From our very own motherland in the UK, designer Laura Boast based in Manchester, UK shows us how she created her beautiful bird design with the new and improved ColliderScribe2!

Inspired by nature and my love of birds, for this ColliderScribe2 illustration I decided to draw one of my favourite seabirds, the Turnstone. Birds or wildlife might not be your immediate thought of how you can best make use of this tool, but if you're after a more bold graphic style, this is perfect! This guide demonstrates how you can create an illustration using the snap-to feature to align objects in half the time.

 

 

I started by drawing out the outline of the bird, dividing it into segments of the head, body, legs and wings, and created separate layers for each. This created a basic composition as to where I would later start adding in my patterns. It also allowed me to concentrate on each individual segment one at a time.

 

 

After creating the outline composition, I then started to create the patterns separately. For me, it was important to study the bird and the feather markings so that you could identify which bird it was representing.

In the process of developing the patterns, I made sure that they were representing the feathers colour, density, size and direction accurately. Firstly, I took inspiration from the mottled plumage on the wings and started with a single feather. Using a series of strokes I was able to create a layered effect. Experimenting with different methods to find the graphic style that best suited each segment – playing with texture and form.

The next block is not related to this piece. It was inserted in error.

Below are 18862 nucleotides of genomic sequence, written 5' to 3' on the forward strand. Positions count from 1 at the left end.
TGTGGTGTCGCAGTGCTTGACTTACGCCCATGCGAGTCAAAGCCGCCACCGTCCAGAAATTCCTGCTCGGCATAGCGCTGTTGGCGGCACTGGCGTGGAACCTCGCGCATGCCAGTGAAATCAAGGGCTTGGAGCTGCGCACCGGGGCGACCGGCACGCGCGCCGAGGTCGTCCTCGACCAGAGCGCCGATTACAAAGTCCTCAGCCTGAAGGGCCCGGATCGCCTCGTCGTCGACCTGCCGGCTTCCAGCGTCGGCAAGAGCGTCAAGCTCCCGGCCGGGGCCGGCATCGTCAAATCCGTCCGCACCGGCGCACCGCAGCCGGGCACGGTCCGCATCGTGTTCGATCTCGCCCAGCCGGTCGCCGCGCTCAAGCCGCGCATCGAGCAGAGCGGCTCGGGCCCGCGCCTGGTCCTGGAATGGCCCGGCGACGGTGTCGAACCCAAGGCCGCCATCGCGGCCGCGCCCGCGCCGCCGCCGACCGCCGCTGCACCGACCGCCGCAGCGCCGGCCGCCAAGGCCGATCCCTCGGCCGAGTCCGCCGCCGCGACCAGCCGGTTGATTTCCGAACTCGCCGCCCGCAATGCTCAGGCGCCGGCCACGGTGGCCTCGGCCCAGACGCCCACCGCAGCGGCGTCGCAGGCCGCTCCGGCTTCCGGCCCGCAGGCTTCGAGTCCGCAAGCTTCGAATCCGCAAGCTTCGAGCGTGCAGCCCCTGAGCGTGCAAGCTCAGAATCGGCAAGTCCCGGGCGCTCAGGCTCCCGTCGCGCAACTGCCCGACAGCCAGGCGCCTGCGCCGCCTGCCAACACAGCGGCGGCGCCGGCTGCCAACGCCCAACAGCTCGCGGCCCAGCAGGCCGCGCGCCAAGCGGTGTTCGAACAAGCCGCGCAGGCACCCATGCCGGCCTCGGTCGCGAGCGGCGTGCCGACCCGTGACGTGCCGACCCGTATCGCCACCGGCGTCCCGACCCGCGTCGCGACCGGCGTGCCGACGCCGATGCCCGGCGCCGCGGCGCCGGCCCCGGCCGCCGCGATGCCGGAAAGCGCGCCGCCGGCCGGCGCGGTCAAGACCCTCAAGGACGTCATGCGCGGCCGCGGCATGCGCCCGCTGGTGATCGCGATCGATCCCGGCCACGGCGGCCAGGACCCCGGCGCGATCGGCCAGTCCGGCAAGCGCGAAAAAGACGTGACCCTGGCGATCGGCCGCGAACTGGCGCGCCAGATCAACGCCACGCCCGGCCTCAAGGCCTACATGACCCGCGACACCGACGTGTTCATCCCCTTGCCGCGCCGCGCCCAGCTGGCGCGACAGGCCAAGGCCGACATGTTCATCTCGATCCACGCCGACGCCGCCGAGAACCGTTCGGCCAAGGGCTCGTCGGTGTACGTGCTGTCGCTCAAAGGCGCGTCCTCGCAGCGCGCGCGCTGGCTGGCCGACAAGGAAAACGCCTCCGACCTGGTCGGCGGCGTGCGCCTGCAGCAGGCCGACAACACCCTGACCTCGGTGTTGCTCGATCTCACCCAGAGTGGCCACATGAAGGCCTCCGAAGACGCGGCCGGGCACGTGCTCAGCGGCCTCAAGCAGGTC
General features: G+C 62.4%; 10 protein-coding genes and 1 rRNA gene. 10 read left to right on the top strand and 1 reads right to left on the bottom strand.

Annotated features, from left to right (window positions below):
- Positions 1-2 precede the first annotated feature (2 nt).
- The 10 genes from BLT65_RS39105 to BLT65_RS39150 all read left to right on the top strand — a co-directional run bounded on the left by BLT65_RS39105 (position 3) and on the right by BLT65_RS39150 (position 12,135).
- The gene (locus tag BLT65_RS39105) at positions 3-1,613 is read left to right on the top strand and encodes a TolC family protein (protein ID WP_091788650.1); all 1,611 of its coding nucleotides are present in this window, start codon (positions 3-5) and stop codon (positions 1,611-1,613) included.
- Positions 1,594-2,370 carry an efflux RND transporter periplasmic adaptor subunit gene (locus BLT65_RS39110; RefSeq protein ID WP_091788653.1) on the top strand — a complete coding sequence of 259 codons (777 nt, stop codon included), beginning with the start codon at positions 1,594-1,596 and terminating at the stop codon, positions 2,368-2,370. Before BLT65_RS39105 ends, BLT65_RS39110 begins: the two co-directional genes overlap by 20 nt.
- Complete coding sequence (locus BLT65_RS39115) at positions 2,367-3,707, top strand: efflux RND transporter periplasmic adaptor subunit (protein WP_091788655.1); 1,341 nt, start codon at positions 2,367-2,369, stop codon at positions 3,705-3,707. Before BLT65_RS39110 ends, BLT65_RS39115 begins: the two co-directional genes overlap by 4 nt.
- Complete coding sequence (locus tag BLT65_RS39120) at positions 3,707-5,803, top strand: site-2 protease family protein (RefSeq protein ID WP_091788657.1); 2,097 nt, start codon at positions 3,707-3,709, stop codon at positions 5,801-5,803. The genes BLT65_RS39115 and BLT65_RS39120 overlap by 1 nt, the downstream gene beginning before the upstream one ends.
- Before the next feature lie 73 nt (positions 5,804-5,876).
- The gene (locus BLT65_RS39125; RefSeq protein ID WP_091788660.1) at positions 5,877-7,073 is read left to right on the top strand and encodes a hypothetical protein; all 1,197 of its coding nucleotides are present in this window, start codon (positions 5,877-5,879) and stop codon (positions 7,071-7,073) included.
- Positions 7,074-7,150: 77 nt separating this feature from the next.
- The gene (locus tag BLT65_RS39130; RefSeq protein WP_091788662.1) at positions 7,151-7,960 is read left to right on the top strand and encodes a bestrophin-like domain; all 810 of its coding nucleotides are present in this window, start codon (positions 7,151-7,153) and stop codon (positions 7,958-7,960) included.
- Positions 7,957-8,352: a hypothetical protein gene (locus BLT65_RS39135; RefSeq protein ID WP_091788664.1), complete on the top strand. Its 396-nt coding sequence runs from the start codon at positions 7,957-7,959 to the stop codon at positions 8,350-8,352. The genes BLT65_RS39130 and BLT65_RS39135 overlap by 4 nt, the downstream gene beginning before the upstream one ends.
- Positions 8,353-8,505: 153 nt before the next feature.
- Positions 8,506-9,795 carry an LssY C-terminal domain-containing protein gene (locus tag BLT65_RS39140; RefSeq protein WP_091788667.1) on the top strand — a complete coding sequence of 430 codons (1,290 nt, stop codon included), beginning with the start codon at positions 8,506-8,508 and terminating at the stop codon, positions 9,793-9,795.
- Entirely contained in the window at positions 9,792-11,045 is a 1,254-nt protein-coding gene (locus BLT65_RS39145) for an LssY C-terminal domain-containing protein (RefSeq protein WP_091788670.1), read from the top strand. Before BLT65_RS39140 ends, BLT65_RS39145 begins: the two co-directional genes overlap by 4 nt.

After choosing my favourites, I then started the playful part of using the ColliderScribe2 tool – duplicating, dragging and snapping-to the edge of each feather. Repeating this process, I was able to create a row individual feathers, all perfectly aligned, with no gaps. This process has now become so much more quicker, without the need for zooming in, to make sure the strokes were touching. With each row I duplicated again, creating a layered effect, one on top of the other, and the pattern was complete.

 

 

With this finished pattern, I made a clipping path around it using the original outline of the wing. Once it was in place, I changed the direction of the feathers, and then started to rework the outline so it followed the contours. Using some of the other feather patterns I had already created, I cut out a couple more wing shapes, and layered them underneath to add in more density and create more depth.

 

 

Once the wings were complete, I started experimenting with different patterns for head, body and tail feathers. Using the same methods as above, I simply cut them all out and layered them together to create the final bird artwork.

Not only was this the simplest tool to use, for me it’s become the most fundamental, allowing me to create illustrations that snap-to-grids easily and aligning objects with precision. If you have any questions, please feel free to tweet me @LauraBoast.

 

 

 

We'd like to send a massive thank you to Laura for agreeing to appear on the blog and for sharing the process behind this design! 

Don't forget you can download your 14 day trial here for ColliderScribe and the other plug-ins http://www.astutegraphics.com/free-trial/

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I didn't know Illustrator could do that!

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